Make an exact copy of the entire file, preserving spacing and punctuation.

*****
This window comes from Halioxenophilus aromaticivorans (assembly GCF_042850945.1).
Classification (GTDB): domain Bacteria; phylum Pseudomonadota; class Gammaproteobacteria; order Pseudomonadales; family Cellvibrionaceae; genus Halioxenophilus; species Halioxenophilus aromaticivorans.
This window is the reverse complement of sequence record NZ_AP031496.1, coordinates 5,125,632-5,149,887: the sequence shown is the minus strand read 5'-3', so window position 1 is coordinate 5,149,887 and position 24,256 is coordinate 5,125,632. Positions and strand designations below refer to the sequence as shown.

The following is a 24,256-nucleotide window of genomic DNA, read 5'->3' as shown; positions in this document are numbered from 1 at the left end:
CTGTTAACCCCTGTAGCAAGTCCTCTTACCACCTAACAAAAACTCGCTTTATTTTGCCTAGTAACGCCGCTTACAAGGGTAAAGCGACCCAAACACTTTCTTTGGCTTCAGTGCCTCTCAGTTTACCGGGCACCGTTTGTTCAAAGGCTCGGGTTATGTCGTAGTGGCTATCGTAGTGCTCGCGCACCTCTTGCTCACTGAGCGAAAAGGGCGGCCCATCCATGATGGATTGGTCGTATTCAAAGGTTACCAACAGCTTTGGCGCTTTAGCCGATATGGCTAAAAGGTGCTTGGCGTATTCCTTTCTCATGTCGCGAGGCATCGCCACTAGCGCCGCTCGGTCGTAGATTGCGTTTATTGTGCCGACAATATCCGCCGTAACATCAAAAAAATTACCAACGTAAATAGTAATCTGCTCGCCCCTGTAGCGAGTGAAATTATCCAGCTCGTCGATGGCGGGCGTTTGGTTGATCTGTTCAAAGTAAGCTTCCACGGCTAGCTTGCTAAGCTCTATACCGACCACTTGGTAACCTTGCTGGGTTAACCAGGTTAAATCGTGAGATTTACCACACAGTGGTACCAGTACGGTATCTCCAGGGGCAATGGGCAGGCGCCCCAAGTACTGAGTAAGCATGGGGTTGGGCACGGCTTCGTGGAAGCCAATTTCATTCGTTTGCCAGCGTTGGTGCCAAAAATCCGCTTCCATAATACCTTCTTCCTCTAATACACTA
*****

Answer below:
This window comes from Halioxenophilus aromaticivorans (assembly GCF_042850945.1).
Classification (GTDB): domain Bacteria; phylum Pseudomonadota; class Gammaproteobacteria; order Pseudomonadales; family Cellvibrionaceae; genus Halioxenophilus; species Halioxenophilus aromaticivorans.
This window is the reverse complement of sequence record NZ_AP031496.1, coordinates 5,125,632-5,149,887: the sequence shown is the minus strand read 5'-3', so window position 1 is coordinate 5,149,887 and position 24,256 is coordinate 5,125,632. Positions and strand designations below refer to the sequence as shown.

The following is a 24,256-nucleotide window of genomic DNA, read 5'->3' as shown; positions in this document are numbered from 1 at the left end:
CTGTTAACCCCTGTAGCAAGTCCTCTTACCACCTAACAAAAACTCGCTTTATTTTGCCTAGTAACGCCGCTTACAAGGGTAAAGCGACCCAAACACTTTCTTTGGCTTCAGTGCCTCTCAGTTTACCGGGCACCGTTTGTTCAAAGGCTCGGGTTATGTCGTAGTGGCTATCGTAGTGCTCGCGCACCTCTTGCTCACTGAGCGAAAAGGGCGGCCCATCCATGATGGATTGGTCGTATTCAAAGGTTACCAACAGCTTTGGCGCTTTAGCCGATATGGCTAAAAGGTGCTTGGCGTATTCCTTTCTCATGTCGCGAGGCATCGCCACTAGCGCCGCTCGGTCGTAGATTGCGTTTATTGTGCCGACAATATCCGCCGTAACATCAAAAAAATTACCAACGTAAATAGTAATCTGCTCGCCCCTGTAGCGAGTGAAATTATCCAGCTCGTCGATGGCGGGCGTTTGGTTGATCTGTTCAAAGTAAGCTTCCACGGCTAGCTTGCTAAGCTCTATACCGACCACTTGGTAACCTTGCTGGGTTAACCAGGTTAAATCGTGAGATTTACCACACAGTGGTACCAGTACGGTATCTCCAGGGGCAATGGGCAGGCGCCCCAAGTACTGAGTAAGCATGGGGTTGGGCACGGCTTCGTGGAAGCCAATTTCATTCGTTTGCCAGCGTTGGTGCCAAAAATCCGCTTCCATAATACCTTCTTCCTCTAATACACTA